Going cloud-native and choosing AWS as your cloud platform is an important decision. Once you’ve set your mind to that path, the next step is to select the right managed services for your infrastructure. If you’re implementing a microservice approach on AWS, there are multiple options for hosting your containerized services. Here is a high-level overview of ECS, Fargate, and EKS and tips for choosing the best container orchestration option for your organization.
Elastic Container Service (ECS)
ECS is the most AWS specific managed container hosting environment offered. If your infrastructure is already built on EC2 and you have defined your own auto-scaling capabilities, ECS may be a more natural migration for you.
ECS utilizes EC2 underneath to power its compute resources. The EC2 instances are deployed and managed within your AWS resources and registered to an ECS Cluster that you define.
The ECS Cluster can be set up in an already existing VPC, taking advantage of the AWS infrastructure you may have in place, and manages the deployment of containers to the EC2 instances. The metadata specifying how a container is deployed and runs corresponds to an ECS Task.
ECS Tasks detail the repository for the docker image, port mappings, environment variables, and volumes to attach. Most everything used in a command line run from Docker will be mapped to the Task definition.
Once your Tasks are defined, ECS Services detail the auto-scaling nature of the Tasks. If a Task is stopped, the corresponding ECS Service can restart the Task or launch a new instance to replace it.
ECS has two launch types that can define how the compute resources will be managed. The traditional EC2 launch type detailed in the overview above utilizes your own EC2 instances. Fargate removes the responsibility of provisioning, configuring and managing the EC2 instances by allowing AWS to manage the EC2 instances.
Fargate eliminates the need to manage servers, but also puts a requirement of your Task definitions to be stateless. Currently, no volumes can be attached to the containers defined in your Tasks which eliminates some types of containers (such as datastores requiring persistent storage) to be able to run in the ECS environment.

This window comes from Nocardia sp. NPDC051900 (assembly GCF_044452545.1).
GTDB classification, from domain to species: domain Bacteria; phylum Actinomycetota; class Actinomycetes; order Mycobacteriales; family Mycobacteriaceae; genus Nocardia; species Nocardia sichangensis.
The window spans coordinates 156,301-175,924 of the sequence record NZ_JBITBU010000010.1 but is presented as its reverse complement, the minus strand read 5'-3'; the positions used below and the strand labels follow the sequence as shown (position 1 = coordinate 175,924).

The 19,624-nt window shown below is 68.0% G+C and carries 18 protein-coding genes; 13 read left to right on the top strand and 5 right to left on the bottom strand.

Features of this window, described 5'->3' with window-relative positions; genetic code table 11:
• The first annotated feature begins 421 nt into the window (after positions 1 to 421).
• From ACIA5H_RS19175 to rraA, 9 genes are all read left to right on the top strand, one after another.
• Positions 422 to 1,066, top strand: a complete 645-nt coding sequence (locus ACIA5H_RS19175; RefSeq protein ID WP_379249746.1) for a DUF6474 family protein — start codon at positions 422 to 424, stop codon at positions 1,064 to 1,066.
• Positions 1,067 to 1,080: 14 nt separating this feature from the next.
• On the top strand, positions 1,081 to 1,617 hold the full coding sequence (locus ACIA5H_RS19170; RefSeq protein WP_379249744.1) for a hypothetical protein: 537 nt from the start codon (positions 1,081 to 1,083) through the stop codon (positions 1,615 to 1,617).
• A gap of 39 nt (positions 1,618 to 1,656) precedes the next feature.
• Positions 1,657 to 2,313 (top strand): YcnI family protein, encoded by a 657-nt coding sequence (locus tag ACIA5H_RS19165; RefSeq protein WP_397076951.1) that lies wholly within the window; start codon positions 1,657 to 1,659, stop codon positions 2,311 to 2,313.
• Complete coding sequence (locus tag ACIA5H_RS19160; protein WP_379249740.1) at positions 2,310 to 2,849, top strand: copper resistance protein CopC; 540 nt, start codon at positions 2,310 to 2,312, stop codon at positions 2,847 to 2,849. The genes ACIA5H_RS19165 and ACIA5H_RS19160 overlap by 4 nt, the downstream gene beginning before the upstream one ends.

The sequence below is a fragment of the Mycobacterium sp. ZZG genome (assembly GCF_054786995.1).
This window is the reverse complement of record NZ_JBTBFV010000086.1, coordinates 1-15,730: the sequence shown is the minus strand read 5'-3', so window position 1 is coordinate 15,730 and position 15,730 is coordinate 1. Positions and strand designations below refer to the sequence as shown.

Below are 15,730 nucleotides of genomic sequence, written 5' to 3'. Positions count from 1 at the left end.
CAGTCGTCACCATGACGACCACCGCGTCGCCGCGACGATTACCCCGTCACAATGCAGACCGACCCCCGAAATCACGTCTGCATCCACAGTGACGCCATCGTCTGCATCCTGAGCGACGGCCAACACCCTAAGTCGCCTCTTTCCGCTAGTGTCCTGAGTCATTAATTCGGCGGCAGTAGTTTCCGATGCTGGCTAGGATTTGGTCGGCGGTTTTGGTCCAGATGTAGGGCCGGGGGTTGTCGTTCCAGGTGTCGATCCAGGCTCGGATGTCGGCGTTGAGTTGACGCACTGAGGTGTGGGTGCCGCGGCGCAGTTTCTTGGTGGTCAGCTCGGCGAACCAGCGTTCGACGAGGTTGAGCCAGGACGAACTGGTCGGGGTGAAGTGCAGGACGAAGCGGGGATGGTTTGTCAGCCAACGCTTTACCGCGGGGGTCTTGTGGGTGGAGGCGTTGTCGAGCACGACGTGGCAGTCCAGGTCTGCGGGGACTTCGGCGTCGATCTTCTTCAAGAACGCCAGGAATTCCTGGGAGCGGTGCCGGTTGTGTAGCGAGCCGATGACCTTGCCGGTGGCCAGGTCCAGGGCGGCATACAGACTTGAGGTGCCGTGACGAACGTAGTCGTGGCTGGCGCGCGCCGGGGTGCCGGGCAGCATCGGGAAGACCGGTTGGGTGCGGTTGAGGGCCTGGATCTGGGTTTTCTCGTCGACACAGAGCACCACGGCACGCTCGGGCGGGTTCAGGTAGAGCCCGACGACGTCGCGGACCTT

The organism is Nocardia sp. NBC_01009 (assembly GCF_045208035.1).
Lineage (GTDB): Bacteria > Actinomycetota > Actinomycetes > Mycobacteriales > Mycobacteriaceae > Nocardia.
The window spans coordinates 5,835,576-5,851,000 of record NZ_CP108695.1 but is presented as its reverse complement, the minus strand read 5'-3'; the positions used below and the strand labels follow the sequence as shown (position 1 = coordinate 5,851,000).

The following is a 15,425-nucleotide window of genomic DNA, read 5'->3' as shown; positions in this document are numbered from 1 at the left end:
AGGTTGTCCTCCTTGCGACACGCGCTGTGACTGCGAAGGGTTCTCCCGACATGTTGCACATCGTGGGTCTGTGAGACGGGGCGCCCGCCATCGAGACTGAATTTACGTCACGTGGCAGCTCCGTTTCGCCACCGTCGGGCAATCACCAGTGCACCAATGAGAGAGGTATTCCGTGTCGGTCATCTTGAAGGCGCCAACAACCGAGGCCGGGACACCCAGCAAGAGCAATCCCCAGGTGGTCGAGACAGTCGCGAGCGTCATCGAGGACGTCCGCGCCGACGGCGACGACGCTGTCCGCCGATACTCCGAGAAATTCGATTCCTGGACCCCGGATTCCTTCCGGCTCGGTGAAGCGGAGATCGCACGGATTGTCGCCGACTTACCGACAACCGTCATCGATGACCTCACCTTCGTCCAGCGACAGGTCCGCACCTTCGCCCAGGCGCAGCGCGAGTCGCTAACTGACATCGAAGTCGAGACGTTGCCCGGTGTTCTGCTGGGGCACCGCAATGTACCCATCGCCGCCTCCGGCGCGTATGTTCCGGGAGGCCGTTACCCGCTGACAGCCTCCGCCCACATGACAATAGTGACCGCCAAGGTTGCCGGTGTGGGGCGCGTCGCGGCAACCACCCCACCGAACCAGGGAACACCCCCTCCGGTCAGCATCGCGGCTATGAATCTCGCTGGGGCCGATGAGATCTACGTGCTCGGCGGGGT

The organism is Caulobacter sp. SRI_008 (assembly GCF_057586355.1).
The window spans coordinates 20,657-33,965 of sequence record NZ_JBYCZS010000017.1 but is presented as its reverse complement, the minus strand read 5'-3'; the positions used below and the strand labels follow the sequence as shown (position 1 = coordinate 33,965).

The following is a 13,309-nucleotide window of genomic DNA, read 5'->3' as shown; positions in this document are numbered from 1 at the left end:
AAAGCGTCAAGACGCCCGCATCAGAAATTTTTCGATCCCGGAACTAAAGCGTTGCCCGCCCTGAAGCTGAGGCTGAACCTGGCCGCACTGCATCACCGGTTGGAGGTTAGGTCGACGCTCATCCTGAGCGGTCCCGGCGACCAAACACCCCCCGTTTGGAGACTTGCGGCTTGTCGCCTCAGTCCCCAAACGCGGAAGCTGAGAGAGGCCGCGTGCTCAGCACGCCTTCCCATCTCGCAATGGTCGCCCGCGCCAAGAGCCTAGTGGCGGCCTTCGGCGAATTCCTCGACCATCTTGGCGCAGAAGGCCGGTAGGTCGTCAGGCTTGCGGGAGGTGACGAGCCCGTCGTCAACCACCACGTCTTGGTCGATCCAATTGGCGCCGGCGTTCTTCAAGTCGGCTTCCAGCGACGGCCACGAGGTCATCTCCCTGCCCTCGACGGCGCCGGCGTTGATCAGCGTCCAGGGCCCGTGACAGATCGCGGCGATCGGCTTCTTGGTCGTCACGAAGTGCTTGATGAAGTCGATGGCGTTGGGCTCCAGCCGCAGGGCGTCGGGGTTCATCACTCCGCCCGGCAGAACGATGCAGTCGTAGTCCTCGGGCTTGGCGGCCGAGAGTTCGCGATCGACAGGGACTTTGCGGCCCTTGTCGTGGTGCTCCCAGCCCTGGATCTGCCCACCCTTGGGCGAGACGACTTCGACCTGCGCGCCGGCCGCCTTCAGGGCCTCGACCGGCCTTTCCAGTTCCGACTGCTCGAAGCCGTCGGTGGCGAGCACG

Why use it?
ECS EC2 (traditional)
- You are all-in on AWS
- You have an existing AWS footprint such as an already defined VPC and subnets, processes for provisioning and managing EC2 instances
- You have an Ops team in place to manage AWS resources
- You are mostly utilizing AWS and may or may not have an existing VPC
- You may or may not be currently utilizing ECS and do not want or are looking to reduce your operations responsibility on AWS
- Your applications are stateless or manage state through S3, RDS or other external services from your containers.
Elastic Container Service for Kubernetes (EKS)
EKS is the managed Kubernetes hosting environment supported by AWS. If you are already using an on-premise or cloud provided host for Kubernetes, or are looking to utilize a defacto industry standard for open source orchestration of containers, EKS can provide many benefits of Kubernetes without the operations responsibility of hosting and configuring the Kubernetes environment.
EKS utilizes EC2 instances that are specifically defined by AWS to be Kubernetes Nodes. The Nodes are registered with an AWS managed Kubernetes Control Plane which is all defined within your EKS Cluster. When you are defining your EKS Cluster, the VAC used must conform to RFC 1918.
Once your EKS Cluster is configured, the management, monitoring, and deployment of infrastructure will move away from the custom AWS specific processes to the open source Kubernetes processes. For example, a majority of the configuration of your cluster and monitoring of your pods will be handled by the Kubernetes command line, kubectl.
Why use it?
- You are utilizing AWS but want to keep your infrastructure portable for other cloud providers
- You want to utilize the most flexible and future-proof managed container environment
- You want to ensure open source tools are used as much as possible
- You want developers and operations to be able to determine how containers are managed
If you’ve chosen a cloud-native microservices approach, selected your platform, and are all in on containers, one of the first decisions you’ll run into is what to use for orchestration. Contact us for recommendations that are best suited to your team, infrastructure, and business needs.